country’s existing regulatory frameworks. Failure to do so could lead
regulators to shut down non-compliant projects as the SEC did to
illegal ICOs in 2018.
- # Issuance platform
To issue the security token and attract a range of potential investors, a
company may choose to seek out the support of an issuance platform
designed for STOs. Some of the leading STO issuance platforms include
Polymath, Swarm, Securitize, Harbor, and Securrency.
- # Custodian
The need for custody is becoming more apparent in the age of STOs. Issuing
companies must, therefore, seek out the support of a custodian for storing
their digital tokens. Custody services are usually offered by issuance
platforms as well as STO exchanges.
- # Exchanges
Companies that issue an STO can only list their token on regulated
exchanges. This is one of the fastest growing segments of the market,
with the likes of tZero, Blocktrade, currency.com, Lykke, Open Finance
and several others already supporting security token listings.
STOS : THE ADVANTAGE
From the perspective of investors, an STO has several advantages
over the preceding ICO funding model. Firstly, STOs are lower-risk
investments because they are enforced by federal regulation. In
the United States, this means they have to meet SEC requirements
around transparency. At the same time, the STO still retains many
of the benefits of an ICO, including lower costs and ease of access.
And because they are regulated, STOs could potentially open the
door to institutional investors who otherwise wouldn’t have invested
in the previous iteration of the token sale.
A regulatory framework also means that investors can worry less
about scams and fraudulent projects that inflicted damage on
the ICO market. At one point, it was estimated that 4/5 ICOs
conducted in 2017 were in fact scams.
When collateralized assets are tokenized, they allow for fractional
ownership of real assets, which gives investors more options to
diversify their portfolios – again, at a lower cost. This means
STOs will continue to offer opportunities to smaller investors who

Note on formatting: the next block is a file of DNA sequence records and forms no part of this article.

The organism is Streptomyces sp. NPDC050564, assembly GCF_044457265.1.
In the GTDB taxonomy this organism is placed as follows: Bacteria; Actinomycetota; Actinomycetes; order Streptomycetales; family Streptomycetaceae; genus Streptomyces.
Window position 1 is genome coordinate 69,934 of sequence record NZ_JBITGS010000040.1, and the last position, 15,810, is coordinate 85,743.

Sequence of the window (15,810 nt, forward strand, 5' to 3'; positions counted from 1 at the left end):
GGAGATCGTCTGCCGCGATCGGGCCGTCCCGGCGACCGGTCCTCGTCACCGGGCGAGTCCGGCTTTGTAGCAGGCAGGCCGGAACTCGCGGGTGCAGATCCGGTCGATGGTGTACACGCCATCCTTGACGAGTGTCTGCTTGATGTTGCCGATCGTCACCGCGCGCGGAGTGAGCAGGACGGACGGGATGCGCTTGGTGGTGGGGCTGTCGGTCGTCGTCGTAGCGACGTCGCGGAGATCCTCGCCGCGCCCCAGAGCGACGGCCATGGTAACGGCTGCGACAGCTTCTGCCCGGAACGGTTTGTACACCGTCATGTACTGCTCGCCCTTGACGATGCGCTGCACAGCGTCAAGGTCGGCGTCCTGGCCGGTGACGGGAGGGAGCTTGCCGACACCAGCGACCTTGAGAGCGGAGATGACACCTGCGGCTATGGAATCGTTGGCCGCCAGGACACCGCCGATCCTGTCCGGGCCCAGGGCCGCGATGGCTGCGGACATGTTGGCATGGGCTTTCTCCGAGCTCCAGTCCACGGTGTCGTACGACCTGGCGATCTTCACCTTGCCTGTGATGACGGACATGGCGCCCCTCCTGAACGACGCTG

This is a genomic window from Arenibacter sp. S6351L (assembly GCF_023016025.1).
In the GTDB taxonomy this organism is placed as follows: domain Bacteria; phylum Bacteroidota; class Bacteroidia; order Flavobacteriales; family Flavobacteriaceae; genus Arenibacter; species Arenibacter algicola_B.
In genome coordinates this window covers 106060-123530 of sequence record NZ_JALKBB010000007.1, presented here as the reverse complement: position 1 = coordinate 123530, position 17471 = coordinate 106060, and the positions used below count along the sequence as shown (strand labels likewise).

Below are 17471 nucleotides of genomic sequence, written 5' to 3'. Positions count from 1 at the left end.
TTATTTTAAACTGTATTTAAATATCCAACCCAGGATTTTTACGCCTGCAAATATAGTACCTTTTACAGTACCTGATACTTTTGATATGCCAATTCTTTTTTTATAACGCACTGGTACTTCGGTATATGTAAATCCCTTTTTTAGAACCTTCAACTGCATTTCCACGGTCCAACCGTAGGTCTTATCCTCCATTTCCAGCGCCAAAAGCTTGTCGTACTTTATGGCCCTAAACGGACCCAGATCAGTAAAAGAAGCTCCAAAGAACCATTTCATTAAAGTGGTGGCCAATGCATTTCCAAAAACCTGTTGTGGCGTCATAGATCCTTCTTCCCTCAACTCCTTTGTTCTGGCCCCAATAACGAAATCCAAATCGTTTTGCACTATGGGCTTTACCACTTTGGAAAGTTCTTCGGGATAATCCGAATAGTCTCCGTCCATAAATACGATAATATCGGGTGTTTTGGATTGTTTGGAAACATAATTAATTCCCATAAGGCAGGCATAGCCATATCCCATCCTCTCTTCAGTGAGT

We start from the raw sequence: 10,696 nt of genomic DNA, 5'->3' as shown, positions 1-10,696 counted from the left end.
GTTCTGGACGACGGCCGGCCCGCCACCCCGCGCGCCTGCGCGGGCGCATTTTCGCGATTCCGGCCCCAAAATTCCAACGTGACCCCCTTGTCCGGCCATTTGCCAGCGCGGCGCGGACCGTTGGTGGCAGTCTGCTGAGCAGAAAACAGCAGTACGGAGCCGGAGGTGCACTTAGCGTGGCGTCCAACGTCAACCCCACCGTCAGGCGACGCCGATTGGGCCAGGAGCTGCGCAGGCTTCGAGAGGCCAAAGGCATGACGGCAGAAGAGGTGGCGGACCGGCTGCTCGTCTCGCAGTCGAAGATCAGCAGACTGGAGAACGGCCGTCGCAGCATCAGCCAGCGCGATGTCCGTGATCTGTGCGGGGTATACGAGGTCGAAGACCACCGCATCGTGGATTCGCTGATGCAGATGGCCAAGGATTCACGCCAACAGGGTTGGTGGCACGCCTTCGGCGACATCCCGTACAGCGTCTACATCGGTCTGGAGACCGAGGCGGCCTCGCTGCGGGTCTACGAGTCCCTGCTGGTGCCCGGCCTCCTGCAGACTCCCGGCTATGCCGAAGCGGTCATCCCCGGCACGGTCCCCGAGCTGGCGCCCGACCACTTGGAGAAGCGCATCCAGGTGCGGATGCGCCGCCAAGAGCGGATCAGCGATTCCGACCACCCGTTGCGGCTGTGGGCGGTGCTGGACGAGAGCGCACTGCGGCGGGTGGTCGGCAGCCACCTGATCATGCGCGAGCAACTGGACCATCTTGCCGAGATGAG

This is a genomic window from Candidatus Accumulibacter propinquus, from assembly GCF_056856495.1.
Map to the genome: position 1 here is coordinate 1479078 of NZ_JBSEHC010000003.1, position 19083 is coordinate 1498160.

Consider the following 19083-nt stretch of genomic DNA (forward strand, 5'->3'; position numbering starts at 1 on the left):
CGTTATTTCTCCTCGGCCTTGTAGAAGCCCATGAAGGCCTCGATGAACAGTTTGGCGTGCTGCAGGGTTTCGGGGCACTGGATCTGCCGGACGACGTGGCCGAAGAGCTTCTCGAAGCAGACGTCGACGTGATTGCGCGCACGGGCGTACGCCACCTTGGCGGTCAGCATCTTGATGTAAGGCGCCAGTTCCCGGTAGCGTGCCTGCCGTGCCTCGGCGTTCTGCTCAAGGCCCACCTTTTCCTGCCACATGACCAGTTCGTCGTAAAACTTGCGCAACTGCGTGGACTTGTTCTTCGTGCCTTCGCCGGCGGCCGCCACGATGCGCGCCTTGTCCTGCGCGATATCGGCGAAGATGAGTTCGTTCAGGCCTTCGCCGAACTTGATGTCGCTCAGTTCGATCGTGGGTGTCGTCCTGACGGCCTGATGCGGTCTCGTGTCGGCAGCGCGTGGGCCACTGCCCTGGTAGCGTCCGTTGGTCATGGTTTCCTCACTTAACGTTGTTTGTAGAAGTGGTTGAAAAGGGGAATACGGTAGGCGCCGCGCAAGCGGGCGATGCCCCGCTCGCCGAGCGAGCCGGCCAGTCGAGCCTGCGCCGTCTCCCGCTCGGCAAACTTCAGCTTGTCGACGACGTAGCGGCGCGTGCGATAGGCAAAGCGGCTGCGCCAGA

were originally drawn to the ICO model.
STOS : THE DISADVANTAGES
Although regulation is considered advantageous from the perspective
of investors, compliance is relatively complex for token issuers. That
largely explains why the STO market has been much slower to launch
than its predecessor. In fact, during the ICO boom, many blockchain
companies refused to sell their tokens in the United States due to
complex regulations and the need to identify as a security token.
The hold up is also due to a lack of appropriate exchanges to
facilitate security token offerings. Overstock’s tZERO, arguably the
most closely-watched token platform, officially launched in January
to accredited investors but this doesn’t seem to have created a strong
STO pipeline just yet.
10 REASONS WHY STOS COULD CHANGE THE CRYPTO MARKETS
Taking into account the market’s appetite for high-quality, compliant cryptocurrencies, there’s a strong reason to believe that the STO model will have a lasting impact on the
blockchain ecosystem. Below are ten reasons why STOs may in fact change the dynamics of the crypto industry as a whole.
STOs that follow federal guidelines and are approved by
the SEC should gain instant credibility, taking much of
the grunt work out of evaluating projects. This means
investors can spend less time researching project
members’ LinkedIn profiles to prove they are legit and
spend more time evaluating the merits of the actual
- BREAKING THE CRYPTO STIGMA02
Increased regulation and credibility will put an end to much of
the stigma surrounding cryptocurrencies among traditional